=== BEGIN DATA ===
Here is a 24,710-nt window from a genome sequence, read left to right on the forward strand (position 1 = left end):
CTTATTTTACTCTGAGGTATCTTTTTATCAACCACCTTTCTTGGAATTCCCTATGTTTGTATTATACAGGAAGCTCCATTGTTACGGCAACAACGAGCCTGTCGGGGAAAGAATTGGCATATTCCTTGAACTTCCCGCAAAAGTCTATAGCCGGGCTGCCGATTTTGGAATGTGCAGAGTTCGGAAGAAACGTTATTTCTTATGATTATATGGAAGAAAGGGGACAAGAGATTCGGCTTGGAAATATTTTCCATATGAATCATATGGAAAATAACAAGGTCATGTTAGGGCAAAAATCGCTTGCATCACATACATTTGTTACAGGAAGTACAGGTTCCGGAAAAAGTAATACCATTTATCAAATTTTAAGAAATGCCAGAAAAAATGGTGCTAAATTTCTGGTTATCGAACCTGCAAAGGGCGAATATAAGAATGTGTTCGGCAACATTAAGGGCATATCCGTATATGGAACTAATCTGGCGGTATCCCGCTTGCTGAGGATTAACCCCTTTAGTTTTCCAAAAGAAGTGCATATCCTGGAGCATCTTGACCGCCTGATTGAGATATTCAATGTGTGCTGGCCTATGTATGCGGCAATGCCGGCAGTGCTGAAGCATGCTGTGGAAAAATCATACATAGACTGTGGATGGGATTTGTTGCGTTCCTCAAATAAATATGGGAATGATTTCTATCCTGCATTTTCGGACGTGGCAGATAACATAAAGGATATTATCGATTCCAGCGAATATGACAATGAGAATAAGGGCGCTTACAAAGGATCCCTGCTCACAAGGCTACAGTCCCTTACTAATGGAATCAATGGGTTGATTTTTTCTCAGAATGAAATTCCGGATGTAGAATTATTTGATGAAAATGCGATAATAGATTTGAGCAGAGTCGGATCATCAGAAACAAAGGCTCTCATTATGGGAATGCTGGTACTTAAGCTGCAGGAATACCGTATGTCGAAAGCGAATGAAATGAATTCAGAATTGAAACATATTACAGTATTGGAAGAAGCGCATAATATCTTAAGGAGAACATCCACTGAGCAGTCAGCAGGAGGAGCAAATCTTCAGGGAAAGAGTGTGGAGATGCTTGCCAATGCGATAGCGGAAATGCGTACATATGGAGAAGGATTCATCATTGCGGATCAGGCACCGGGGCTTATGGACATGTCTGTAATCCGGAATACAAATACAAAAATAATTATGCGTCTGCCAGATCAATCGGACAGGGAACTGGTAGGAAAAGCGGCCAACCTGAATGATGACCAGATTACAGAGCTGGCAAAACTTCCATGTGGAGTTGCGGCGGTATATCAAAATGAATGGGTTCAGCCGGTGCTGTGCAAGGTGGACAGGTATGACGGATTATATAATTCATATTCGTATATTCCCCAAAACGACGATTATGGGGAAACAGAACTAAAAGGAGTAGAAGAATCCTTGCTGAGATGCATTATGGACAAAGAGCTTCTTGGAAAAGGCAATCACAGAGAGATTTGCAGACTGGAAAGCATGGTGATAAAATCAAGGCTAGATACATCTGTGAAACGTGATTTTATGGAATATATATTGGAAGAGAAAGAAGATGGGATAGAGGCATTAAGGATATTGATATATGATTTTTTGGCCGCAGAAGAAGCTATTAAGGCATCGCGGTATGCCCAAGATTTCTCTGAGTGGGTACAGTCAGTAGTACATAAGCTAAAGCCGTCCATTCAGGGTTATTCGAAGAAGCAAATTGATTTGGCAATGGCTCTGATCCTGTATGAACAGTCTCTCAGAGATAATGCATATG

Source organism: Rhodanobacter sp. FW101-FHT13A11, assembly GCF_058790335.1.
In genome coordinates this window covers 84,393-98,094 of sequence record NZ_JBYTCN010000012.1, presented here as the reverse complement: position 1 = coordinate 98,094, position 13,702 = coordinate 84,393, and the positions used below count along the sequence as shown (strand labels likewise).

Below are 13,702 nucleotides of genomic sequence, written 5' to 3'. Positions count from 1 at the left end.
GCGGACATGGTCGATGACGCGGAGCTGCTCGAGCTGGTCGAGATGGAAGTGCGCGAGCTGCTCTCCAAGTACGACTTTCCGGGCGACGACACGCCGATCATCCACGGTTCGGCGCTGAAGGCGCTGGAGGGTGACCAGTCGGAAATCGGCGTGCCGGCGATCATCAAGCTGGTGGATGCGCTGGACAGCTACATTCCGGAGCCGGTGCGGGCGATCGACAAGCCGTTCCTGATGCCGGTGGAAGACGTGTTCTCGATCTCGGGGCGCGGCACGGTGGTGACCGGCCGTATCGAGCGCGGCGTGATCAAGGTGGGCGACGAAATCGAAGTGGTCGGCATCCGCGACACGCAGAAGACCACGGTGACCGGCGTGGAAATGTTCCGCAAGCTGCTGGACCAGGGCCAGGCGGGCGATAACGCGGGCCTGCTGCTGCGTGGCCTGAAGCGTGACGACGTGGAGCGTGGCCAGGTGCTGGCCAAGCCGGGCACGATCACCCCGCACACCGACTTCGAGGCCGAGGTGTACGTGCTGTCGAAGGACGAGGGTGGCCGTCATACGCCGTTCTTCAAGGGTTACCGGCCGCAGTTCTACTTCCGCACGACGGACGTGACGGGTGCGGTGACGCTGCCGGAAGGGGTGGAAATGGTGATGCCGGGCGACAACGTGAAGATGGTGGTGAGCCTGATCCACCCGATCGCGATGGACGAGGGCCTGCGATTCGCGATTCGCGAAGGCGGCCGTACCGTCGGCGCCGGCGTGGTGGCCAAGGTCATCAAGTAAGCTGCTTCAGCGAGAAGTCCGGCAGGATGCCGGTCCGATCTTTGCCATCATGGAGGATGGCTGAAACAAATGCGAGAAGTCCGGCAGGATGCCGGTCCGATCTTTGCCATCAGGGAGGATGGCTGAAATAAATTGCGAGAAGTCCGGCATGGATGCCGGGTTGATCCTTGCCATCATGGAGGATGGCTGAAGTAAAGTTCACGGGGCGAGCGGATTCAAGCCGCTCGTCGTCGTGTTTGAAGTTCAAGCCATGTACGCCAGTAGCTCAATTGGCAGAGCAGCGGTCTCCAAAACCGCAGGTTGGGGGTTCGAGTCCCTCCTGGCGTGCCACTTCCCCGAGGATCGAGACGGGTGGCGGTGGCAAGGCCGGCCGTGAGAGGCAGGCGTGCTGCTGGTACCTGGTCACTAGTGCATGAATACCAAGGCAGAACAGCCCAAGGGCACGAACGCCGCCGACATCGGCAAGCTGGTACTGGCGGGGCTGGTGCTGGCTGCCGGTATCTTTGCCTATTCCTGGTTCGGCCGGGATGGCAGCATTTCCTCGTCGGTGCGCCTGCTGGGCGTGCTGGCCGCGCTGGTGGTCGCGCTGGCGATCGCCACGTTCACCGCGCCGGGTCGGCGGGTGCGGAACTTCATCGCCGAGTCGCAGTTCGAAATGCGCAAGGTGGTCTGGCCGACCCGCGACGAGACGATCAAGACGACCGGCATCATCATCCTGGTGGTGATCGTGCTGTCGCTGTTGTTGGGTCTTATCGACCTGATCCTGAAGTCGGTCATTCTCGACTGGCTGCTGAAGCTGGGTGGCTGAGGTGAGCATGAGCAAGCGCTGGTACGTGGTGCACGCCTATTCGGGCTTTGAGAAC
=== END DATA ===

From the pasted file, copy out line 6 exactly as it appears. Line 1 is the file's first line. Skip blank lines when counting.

GCGGACATGGTCGATGACGCGGAGCTGCTCGAGCTGGTCGAGATGGAAGTGCGCGAGCTGCTCTCCAAGTACGACTTTCCGGGCGACGACACGCCGATCATCCACGGTTCGGCGCTGAAGGCGCTGGAGGGTGACCAGTCGGAAATCGGCGTGCCGGCGATCATCAAGCTGGTGGATGCGCTGGACAGCTACATTCCGGAGCCGGTGCGGGCGATCGACAAGCCGTTCCTGATGCCGGTGGAAGACGTGTTCTCGATCTCGGGGCGCGGCACGGTGGTGACCGGCCGTATCGAGCGCGGCGTGATCAAGGTGGGCGACGAAATCGAAGTGGTCGGCATCCGCGACACGCAGAAGACCACGGTGACCGGCGTGGAAATGTTCCGCAAGCTGCTGGACCAGGGCCAGGCGGGCGATAACGCGGGCCTGCTGCTGCGTGGCCTGAAGCGTGACGACGTGGAGCGTGGCCAGGTGCTGGCCAAGCCGGGCACGATCACCCCGCACACCGACTTCGAGGCCGAGGTGTACGTGCTGTCGAAGGACGAGGGTGGCCGTCATACGCCGTTCTTCAAGGGTTACCGGCCGCAGTTCTACTTCCGCACGACGGACGTGACGGGTGCGGTGACGCTGCCGGAAGGGGTGGAAATGGTGATGCCGGGCGACAACGTGAAGATGGTGGTGAGCCTGATCCACCCGATCGCGATGGACGAGGGCCTGCGATTCGCGATTCGCGAAGGCGGCCGTACCGTCGGCGCCGGCGTGGTGGCCAAGGTCATCAAGTAAGCTGCTTCAGCGAGAAGTCCGGCAGGATGCCGGTCCGATCTTTGCCATCATGGAGGATGGCTGAAACAAATGCGAGAAGTCCGGCAGGATGCCGGTCCGATCTTTGCCATCAGGGAGGATGGCTGAAATAAATTGCGAGAAGTCCGGCATGGATGCCGGGTTGATCCTTGCCATCATGGAGGATGGCTGAAGTAAAGTTCACGGGGCGAGCGGATTCAAGCCGCTCGTCGTCGTGTTTGAAGTTCAAGCCATGTACGCCAGTAGCTCAATTGGCAGAGCAGCGGTCTCCAAAACCGCAGGTTGGGGGTTCGAGTCCCTCCTGGCGTGCCACTTCCCCGAGGATCGAGACGGGTGGCGGTGGCAAGGCCGGCCGTGAGAGGCAGGCGTGCTGCTGGTACCTGGTCACTAGTGCATGAATACCAAGGCAGAACAGCCCAAGGGCACGAACGCCGCCGACATCGGCAAGCTGGTACTGGCGGGGCTGGTGCTGGCTGCCGGTATCTTTGCCTATTCCTGGTTCGGCCGGGATGGCAGCATTTCCTCGTCGGTGCGCCTGCTGGGCGTGCTGGCCGCGCTGGTGGTCGCGCTGGCGATCGCCACGTTCACCGCGCCGGGTCGGCGGGTGCGGAACTTCATCGCCGAGTCGCAGTTCGAAATGCGCAAGGTGGTCTGGCCGACCCGCGACGAGACGATCAAGACGACCGGCATCATCATCCTGGTGGTGATCGTGCTGTCGCTGTTGTTGGGTCTTATCGACCTGATCCTGAAGTCGGTCATTCTCGACTGGCTGCTGAAGCTGGGTGGCTGAGGTGAGCATGAGCAAGCGCTGGTACGTGGTGCACGCCTATTCGGGCTTTGAGAAC